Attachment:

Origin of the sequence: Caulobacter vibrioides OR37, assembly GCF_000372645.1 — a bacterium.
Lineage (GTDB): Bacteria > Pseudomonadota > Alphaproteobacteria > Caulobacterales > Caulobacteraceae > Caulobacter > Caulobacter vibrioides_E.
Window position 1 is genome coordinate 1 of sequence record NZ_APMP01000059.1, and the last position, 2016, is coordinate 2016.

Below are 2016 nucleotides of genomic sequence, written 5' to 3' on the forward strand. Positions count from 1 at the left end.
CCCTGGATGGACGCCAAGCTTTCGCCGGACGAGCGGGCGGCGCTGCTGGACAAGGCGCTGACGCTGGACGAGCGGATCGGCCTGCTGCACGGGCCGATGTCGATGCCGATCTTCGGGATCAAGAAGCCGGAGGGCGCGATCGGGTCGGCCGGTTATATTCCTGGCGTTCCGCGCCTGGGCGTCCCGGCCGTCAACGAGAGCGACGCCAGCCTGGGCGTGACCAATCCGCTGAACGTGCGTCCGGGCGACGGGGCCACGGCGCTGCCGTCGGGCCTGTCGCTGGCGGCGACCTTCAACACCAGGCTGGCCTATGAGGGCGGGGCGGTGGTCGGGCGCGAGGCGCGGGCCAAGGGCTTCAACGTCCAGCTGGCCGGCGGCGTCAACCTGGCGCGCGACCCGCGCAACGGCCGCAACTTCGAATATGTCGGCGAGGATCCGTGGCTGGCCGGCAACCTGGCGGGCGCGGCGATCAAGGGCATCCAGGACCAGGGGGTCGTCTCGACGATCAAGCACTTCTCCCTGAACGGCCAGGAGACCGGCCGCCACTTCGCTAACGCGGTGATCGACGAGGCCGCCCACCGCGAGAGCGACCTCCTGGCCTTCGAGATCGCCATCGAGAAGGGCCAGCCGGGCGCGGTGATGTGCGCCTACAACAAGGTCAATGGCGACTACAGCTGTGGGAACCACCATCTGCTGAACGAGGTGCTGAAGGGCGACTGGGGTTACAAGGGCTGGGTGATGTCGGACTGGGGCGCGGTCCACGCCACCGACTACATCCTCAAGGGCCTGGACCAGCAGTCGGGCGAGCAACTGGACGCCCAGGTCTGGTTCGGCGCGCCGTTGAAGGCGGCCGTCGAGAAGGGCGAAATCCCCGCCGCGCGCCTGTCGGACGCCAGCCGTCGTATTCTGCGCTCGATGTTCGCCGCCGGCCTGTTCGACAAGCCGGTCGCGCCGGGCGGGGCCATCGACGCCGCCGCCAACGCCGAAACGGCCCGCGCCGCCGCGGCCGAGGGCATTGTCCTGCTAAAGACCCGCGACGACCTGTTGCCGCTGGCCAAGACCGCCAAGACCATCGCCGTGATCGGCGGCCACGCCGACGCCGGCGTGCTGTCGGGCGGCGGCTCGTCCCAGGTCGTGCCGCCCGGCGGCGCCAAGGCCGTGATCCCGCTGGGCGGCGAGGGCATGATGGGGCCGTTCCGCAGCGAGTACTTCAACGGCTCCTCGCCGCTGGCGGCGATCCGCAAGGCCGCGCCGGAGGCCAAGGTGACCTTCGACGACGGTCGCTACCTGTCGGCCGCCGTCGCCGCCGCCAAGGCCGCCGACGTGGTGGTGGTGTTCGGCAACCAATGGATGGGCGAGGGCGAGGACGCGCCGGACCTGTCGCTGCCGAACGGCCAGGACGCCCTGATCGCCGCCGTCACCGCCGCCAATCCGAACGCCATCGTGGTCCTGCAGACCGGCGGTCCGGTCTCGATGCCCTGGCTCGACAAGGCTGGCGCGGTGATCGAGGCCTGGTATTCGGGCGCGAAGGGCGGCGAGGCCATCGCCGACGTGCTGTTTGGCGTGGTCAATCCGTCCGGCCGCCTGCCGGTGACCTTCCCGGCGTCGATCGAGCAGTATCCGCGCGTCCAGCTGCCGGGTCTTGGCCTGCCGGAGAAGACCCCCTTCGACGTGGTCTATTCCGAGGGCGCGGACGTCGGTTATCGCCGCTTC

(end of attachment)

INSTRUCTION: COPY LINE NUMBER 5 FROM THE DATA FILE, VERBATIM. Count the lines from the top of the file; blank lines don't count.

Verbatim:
CCCTGGATGGACGCCAAGCTTTCGCCGGACGAGCGGGCGGCGCTGCTGGACAAGGCGCTGACGCTGGACGAGCGGATCGGCCTGCTGCACGGGCCGATGTCGATGCCGATCTTCGGGATCAAGAAGCCGGAGGGCGCGATCGGGTCGGCCGGTTATATTCCTGGCGTTCCGCGCCTGGGCGTCCCGGCCGTCAACGAGAGCGACGCCAGCCTGGGCGTGACCAATCCGCTGAACGTGCGTCCGGGCGACGGGGCCACGGCGCTGCCGTCGGGCCTGTCGCTGGCGGCGACCTTCAACACCAGGCTGGCCTATGAGGGCGGGGCGGTGGTCGGGCGCGAGGCGCGGGCCAAGGGCTTCAACGTCCAGCTGGCCGGCGGCGTCAACCTGGCGCGCGACCCGCGCAACGGCCGCAACTTCGAATATGTCGGCGAGGATCCGTGGCTGGCCGGCAACCTGGCGGGCGCGGCGATCAAGGGCATCCAGGACCAGGGGGTCGTCTCGACGATCAAGCACTTCTCCCTGAACGGCCAGGAGACCGGCCGCCACTTCGCTAACGCGGTGATCGACGAGGCCGCCCACCGCGAGAGCGACCTCCTGGCCTTCGAGATCGCCATCGAGAAGGGCCAGCCGGGCGCGGTGATGTGCGCCTACAACAAGGTCAATGGCGACTACAGCTGTGGGAACCACCATCTGCTGAACGAGGTGCTGAAGGGCGACTGGGGTTACAAGGGCTGGGTGATGTCGGACTGGGGCGCGGTCCACGCCACCGACTACATCCTCAAGGGCCTGGACCAGCAGTCGGGCGAGCAACTGGACGCCCAGGTCTGGTTCGGCGCGCCGTTGAAGGCGGCCGTCGAGAAGGGCGAAATCCCCGCCGCGCGCCTGTCGGACGCCAGCCGTCGTATTCTGCGCTCGATGTTCGCCGCCGGCCTGTTCGACAAGCCGGTCGCGCCGGGCGGGGCCATCGACGCCGCCGCCAACGCCGAAACGGCCCGCGCCGCCGCGGCCGAGGGCATTGTCCTGCTAAAGACCCGCGACGACCTGTTGCCGCTGGCCAAGACCGCCAAGACCATCGCCGTGATCGGCGGCCACGCCGACGCCGGCGTGCTGTCGGGCGGCGGCTCGTCCCAGGTCGTGCCGCCCGGCGGCGCCAAGGCCGTGATCCCGCTGGGCGGCGAGGGCATGATGGGGCCGTTCCGCAGCGAGTACTTCAACGGCTCCTCGCCGCTGGCGGCGATCCGCAAGGCCGCGCCGGAGGCCAAGGTGACCTTCGACGACGGTCGCTACCTGTCGGCCGCCGTCGCCGCCGCCAAGGCCGCCGACGTGGTGGTGGTGTTCGGCAACCAATGGATGGGCGAGGGCGAGGACGCGCCGGACCTGTCGCTGCCGAACGGCCAGGACGCCCTGATCGCCGCCGTCACCGCCGCCAATCCGAACGCCATCGTGGTCCTGCAGACCGGCGGTCCGGTCTCGATGCCCTGGCTCGACAAGGCTGGCGCGGTGATCGAGGCCTGGTATTCGGGCGCGAAGGGCGGCGAGGCCATCGCCGACGTGCTGTTTGGCGTGGTCAATCCGTCCGGCCGCCTGCCGGTGACCTTCCCGGCGTCGATCGAGCAGTATCCGCGCGTCCAGCTGCCGGGTCTTGGCCTGCCGGAGAAGACCCCCTTCGACGTGGTCTATTCCGAGGGCGCGGACGTCGGTTATCGCCGCTTC